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Is the automotive industry on track to meet its sustainability targets?
New report from Capgemini finds:
- The current level of maturity for initiatives across the industry isn’t enough to markedly reduce emissions that meet the Paris Agreement targets.
- Investment1 in sustainability initiatives is declining – from 1.22% of annual revenue on average per year in 2019 to 0.85% in 2022– and is expected to remain at a similar level at 0.86% of revenue per year by 2026.
- Suppliers are investing a greater share of revenue (0.93%) towards sustainability per year than their original equipment manufacturers counterparts (0.79%).
- A small group of organizations with high implementation levels for top sustainability initiatives, have already realized 9% improvement, on average, in their emissions since 2018, compared to 5% for the overall industry.
Paris, October 17, 2022 – Implementation levels for top sustainability2 initiatives have improved only marginally, or even reduced in some areas, since 2019, according to the latest report from the Capgemini Research Institute, ‘Sustainability in Automotive: From Ambition to Action’. Recent challenges, such as ongoing chip shortages, and supply chain issues have forced automotive organizations to re-focus their priorities.
According to the report, directives such as The European Green Deal and The Paris Agreement are pushing the automotive industry to pursue more sustainable solutions to meet carbon-neutral targets. A large majority (70%) of the automotive industry is focused on overall emissions reduction across the value chain, including scope 1, 2, and 3 emissions3, from sourcing to end-of-life processes. Two-thirds (64%) of automotive organizations expect to achieve a reduction in carbon emissions by 2040, and 57% are going beyond ESG compliance to make sustainability a key business driver. However, since 2018, the automotive industry has reduced overall Greenhouse Gas (GHG) emissions by only 5%, with a further 19% reduction expected to be realized by 2030. At current rates, automotive organizations are not in line to meet the overall goal of net zero emissions by 2050 under the Paris Agreement.
The report finds that only a small group of organizations (less than 10%) are showing the way towards a sustainable automotive industry. Those report that they expect reducing their Greenhouse Gas (GHG) emissions by 35% by 2030 (compared to an average projected reduction of 19% across the automotive industry). At the same time, their operational efficiency is expected to improve by 22% through 2026 (compared to 16% for the rest of the organizations in the same period) as a direct result of their sustainability initiatives that enhance transparency across the value chain. They also enjoy a stronger employer ‘brand’ boost to their attractiveness to talent owing to their recent sustainability initiatives (18% versus 10% for the rest).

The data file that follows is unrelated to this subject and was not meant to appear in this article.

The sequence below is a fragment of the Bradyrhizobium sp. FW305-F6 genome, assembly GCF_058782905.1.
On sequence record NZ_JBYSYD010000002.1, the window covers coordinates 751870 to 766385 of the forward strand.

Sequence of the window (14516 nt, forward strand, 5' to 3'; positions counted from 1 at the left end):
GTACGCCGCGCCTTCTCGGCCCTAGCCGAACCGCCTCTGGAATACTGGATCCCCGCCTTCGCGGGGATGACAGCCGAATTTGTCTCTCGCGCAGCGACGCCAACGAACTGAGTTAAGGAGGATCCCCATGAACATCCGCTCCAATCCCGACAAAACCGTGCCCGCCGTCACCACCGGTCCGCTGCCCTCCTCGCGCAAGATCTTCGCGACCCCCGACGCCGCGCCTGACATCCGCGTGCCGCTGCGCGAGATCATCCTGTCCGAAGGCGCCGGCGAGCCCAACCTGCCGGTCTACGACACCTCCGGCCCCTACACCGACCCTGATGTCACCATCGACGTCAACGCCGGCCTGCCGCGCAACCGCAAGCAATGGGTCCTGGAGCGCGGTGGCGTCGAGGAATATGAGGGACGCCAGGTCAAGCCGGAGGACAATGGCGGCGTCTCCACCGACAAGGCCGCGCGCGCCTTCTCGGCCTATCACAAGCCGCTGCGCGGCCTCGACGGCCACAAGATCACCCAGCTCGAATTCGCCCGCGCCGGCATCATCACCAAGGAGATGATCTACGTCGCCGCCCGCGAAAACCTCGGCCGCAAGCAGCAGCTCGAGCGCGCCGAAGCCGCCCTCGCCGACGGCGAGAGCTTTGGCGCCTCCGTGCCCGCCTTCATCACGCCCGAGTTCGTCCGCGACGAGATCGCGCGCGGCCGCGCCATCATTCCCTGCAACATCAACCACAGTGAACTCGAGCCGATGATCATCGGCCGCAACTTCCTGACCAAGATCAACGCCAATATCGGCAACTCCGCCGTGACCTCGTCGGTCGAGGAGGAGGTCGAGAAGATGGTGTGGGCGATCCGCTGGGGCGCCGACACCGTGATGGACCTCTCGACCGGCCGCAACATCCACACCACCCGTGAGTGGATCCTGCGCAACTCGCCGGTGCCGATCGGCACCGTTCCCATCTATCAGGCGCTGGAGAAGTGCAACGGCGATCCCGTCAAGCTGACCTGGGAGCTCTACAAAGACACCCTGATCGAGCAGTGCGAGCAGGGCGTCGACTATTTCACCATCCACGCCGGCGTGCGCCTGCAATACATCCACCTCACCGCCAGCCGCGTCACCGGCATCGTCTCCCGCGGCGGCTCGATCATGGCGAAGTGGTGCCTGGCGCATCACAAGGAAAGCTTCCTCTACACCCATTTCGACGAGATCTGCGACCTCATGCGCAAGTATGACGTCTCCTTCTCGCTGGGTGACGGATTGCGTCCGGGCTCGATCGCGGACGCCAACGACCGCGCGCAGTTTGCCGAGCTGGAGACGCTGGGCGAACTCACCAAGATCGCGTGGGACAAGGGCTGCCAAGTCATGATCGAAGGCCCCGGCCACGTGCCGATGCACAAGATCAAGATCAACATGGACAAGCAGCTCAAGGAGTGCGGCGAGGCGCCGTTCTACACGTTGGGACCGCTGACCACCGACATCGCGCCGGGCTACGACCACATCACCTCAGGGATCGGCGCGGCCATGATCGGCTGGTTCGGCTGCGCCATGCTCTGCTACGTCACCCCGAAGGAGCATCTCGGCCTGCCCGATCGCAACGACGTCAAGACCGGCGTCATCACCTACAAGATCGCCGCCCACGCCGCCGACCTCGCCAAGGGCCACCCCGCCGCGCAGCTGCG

Deployment of initiatives has improved only in select focus areas
Automotive organizations are focusing on emissions reduction and prioritizing initiatives over which they have direct control and influence – such as manufacturing and decarbonizing vehicle fleets. The report finds that the deployment of sustainable supply chain initiatives has risen to 57% in 2022 from 42% in 2019, and responsible sourcing of metals has risen to 44% from 33% in the same period.
However, the report shows a drop in the implementation of circular economy initiatives. While 73% of organizations agree that contribution to a circular economy is a necessity to achieve their long term financial and competitive goals, only 53% have a circular economy strategy in place and less than half (45%) currently adhere to circularity principles4 throughout their value chain.
Transition to Electric Vehicles remains complex and represents only one part of the solution
A demand for GHG emission reductions has further pushed automotive organizations to focus their efforts on Electric Vehicles (EVs). To drive this impact over the lifetime of an EV, it is essential that original equipment manufacturers (OEMs) ensure circularity of production and consider the end-of-life process for EV batteries across the value chain. Fewer than half (41%) of executives surveyed note that their organization has a dedicated sustainability initiative for battery end-of-life; this drops to 28% for second life batteries. Despite increasing sales of EVs, customers are reluctant to switch to electric due to due to range anxiety and costs for charging, find the ease of availability for internal combustion engine (ICE) vehicle spare parts and servicing options more attractive. Rising costs across the energy grid as well as complicated charging methods are halting progress and adoption.
Lack of key performance indicators causing implementation to stagnate
The report finds that poor integration of key sustainability performance indicators into day-to-day activities and performance management are causing implementation to stagnate: 73% of executives agree that the adoption of sustainability practices in their day-to-day activities and processes has increased only marginally or remained the same in the last 2‒3 years. Only 10% of organizations have aligned performance objectives with key sustainability goals for non-managerial employees. Difficulty in collecting, managing, and analyzing sustainability data is also one of the top challenges: only 12% of executives currently state that their organization has full-scale deployment of a platform for measuring, monitoring, and reporting on sustainability initiatives.